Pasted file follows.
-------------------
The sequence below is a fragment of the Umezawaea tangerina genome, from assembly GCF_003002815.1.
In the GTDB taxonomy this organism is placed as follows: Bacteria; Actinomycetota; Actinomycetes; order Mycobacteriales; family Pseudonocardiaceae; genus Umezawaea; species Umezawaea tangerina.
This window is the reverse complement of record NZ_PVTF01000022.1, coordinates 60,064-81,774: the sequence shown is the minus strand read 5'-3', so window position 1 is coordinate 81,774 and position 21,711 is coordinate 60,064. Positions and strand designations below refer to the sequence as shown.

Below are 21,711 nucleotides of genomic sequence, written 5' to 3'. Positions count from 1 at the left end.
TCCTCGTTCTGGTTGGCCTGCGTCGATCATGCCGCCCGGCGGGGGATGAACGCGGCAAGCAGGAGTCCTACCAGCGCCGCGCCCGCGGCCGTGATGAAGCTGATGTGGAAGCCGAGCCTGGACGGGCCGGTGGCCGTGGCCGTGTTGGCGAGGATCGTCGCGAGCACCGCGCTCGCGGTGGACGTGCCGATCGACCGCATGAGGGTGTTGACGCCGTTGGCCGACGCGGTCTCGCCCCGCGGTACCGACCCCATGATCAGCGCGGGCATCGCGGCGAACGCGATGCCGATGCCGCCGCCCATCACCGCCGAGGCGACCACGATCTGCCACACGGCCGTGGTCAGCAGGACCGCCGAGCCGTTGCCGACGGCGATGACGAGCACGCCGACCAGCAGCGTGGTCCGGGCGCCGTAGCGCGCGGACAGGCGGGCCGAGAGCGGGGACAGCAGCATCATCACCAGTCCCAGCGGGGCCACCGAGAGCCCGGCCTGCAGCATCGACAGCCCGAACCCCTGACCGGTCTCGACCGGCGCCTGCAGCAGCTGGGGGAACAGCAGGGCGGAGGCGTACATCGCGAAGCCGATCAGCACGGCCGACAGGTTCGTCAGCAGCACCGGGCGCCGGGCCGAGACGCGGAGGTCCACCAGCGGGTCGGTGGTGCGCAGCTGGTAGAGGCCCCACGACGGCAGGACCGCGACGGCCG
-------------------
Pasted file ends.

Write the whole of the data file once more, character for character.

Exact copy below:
The sequence below is a fragment of the Umezawaea tangerina genome, from assembly GCF_003002815.1.
In the GTDB taxonomy this organism is placed as follows: Bacteria; Actinomycetota; Actinomycetes; order Mycobacteriales; family Pseudonocardiaceae; genus Umezawaea; species Umezawaea tangerina.
This window is the reverse complement of record NZ_PVTF01000022.1, coordinates 60,064-81,774: the sequence shown is the minus strand read 5'-3', so window position 1 is coordinate 81,774 and position 21,711 is coordinate 60,064. Positions and strand designations below refer to the sequence as shown.

Below are 21,711 nucleotides of genomic sequence, written 5' to 3'. Positions count from 1 at the left end.
TCCTCGTTCTGGTTGGCCTGCGTCGATCATGCCGCCCGGCGGGGGATGAACGCGGCAAGCAGGAGTCCTACCAGCGCCGCGCCCGCGGCCGTGATGAAGCTGATGTGGAAGCCGAGCCTGGACGGGCCGGTGGCCGTGGCCGTGTTGGCGAGGATCGTCGCGAGCACCGCGCTCGCGGTGGACGTGCCGATCGACCGCATGAGGGTGTTGACGCCGTTGGCCGACGCGGTCTCGCCCCGCGGTACCGACCCCATGATCAGCGCGGGCATCGCGGCGAACGCGATGCCGATGCCGCCGCCCATCACCGCCGAGGCGACCACGATCTGCCACACGGCCGTGGTCAGCAGGACCGCCGAGCCGTTGCCGACGGCGATGACGAGCACGCCGACCAGCAGCGTGGTCCGGGCGCCGTAGCGCGCGGACAGGCGGGCCGAGAGCGGGGACAGCAGCATCATCACCAGTCCCAGCGGGGCCACCGAGAGCCCGGCCTGCAGCATCGACAGCCCGAACCCCTGACCGGTCTCGACCGGCGCCTGCAGCAGCTGGGGGAACAGCAGGGCGGAGGCGTACATCGCGAAGCCGATCAGCACGGCCGACAGGTTCGTCAGCAGCACCGGGCGCCGGGCCGAGACGCGGAGGTCCACCAGCGGGTCGGTGGTGCGCAGCTGGTAGAGGCCCCACGACGGCAGGACCGCGACGGCCG